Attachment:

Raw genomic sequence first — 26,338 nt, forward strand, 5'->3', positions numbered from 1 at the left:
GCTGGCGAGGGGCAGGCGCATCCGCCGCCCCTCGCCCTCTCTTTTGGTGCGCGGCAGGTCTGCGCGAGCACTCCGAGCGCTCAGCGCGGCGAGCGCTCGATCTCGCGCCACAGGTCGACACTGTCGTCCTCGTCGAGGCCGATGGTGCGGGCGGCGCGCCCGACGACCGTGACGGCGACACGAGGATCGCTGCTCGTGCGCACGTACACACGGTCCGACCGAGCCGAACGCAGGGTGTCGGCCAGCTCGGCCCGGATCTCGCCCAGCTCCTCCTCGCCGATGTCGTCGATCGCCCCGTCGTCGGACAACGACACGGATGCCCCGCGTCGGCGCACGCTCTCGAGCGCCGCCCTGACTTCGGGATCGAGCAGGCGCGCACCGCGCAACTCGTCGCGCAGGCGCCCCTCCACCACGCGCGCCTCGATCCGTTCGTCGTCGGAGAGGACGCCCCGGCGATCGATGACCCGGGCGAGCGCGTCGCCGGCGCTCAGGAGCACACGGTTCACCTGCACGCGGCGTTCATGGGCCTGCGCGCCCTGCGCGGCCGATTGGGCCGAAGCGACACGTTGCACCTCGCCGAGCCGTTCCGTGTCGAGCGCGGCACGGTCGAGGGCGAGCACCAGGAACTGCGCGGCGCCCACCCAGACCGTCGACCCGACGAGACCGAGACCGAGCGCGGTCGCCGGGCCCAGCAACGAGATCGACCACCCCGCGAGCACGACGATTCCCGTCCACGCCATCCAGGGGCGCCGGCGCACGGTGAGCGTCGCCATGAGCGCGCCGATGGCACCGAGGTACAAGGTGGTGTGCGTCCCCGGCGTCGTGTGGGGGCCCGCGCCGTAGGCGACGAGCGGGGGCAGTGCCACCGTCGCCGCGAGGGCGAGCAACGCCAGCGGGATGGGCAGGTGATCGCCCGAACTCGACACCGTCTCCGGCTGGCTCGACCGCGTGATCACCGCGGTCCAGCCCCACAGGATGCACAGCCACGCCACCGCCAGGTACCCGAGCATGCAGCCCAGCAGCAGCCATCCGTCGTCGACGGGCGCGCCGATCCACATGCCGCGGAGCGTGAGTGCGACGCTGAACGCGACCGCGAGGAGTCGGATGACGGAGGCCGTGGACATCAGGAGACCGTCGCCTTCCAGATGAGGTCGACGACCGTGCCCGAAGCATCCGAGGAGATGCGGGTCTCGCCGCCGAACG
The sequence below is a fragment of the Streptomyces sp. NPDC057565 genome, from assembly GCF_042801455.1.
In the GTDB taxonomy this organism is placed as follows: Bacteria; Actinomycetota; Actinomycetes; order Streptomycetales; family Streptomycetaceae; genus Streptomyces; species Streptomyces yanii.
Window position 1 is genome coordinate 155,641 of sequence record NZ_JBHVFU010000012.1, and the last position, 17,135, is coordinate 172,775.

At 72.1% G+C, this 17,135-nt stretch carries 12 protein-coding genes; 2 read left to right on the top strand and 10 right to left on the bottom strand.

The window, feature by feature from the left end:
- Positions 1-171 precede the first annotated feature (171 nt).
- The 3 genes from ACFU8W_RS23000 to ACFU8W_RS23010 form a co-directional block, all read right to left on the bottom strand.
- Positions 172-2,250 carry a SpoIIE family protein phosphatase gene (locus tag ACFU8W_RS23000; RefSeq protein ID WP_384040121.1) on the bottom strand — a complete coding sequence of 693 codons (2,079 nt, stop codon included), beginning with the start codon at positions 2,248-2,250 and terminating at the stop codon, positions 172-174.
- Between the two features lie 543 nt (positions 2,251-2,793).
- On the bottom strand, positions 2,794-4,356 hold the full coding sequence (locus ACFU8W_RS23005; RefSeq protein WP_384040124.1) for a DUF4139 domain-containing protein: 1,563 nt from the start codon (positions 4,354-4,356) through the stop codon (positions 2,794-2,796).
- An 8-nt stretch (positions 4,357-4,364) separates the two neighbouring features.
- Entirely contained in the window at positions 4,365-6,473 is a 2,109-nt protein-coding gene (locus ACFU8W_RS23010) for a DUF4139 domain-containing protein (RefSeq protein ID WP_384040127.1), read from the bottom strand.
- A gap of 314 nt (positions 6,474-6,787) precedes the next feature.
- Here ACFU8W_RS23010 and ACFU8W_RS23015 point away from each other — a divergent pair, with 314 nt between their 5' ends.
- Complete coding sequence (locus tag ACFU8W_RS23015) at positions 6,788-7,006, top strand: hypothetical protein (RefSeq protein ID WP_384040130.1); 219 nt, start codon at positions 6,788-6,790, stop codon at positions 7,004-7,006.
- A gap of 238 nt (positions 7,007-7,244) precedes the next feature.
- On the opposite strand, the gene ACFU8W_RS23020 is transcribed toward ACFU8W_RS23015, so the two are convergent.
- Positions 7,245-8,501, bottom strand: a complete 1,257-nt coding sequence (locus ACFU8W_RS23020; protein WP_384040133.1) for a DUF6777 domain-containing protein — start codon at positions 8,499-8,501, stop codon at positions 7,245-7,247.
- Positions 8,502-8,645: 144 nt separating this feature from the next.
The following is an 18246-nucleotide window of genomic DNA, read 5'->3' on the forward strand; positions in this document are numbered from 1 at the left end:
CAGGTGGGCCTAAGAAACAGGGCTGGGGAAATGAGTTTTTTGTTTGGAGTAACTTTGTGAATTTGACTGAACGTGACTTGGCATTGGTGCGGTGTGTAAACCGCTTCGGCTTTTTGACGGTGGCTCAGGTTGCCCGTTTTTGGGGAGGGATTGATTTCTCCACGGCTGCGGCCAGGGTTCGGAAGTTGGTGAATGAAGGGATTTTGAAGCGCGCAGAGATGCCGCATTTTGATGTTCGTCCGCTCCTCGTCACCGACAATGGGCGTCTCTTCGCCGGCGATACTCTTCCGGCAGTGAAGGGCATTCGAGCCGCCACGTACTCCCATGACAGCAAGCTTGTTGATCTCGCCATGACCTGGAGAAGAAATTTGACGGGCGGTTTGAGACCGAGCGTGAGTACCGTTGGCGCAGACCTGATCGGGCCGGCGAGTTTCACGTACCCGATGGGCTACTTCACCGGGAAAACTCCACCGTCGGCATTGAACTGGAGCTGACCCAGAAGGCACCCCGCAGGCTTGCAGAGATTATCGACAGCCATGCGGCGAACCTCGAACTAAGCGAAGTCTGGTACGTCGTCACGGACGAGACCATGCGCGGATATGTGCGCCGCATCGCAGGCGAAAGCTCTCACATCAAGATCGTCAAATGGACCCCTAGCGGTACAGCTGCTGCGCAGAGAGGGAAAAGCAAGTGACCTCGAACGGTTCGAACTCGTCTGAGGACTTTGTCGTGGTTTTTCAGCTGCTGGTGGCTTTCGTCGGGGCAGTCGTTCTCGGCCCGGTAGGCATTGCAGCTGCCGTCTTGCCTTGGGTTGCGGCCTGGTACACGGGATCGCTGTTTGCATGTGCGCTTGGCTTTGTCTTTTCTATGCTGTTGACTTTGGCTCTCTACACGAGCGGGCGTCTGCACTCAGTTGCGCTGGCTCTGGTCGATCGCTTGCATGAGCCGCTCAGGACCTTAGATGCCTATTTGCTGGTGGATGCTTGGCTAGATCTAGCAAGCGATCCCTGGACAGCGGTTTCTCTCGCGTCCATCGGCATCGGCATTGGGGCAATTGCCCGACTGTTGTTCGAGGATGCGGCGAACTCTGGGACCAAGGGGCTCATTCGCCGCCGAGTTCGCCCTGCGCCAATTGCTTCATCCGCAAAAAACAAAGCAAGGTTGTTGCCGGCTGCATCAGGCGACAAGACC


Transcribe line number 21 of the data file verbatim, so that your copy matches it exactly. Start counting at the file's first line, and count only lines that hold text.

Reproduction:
- Positions 8,502-8,645: 144 nt separating this feature from the next.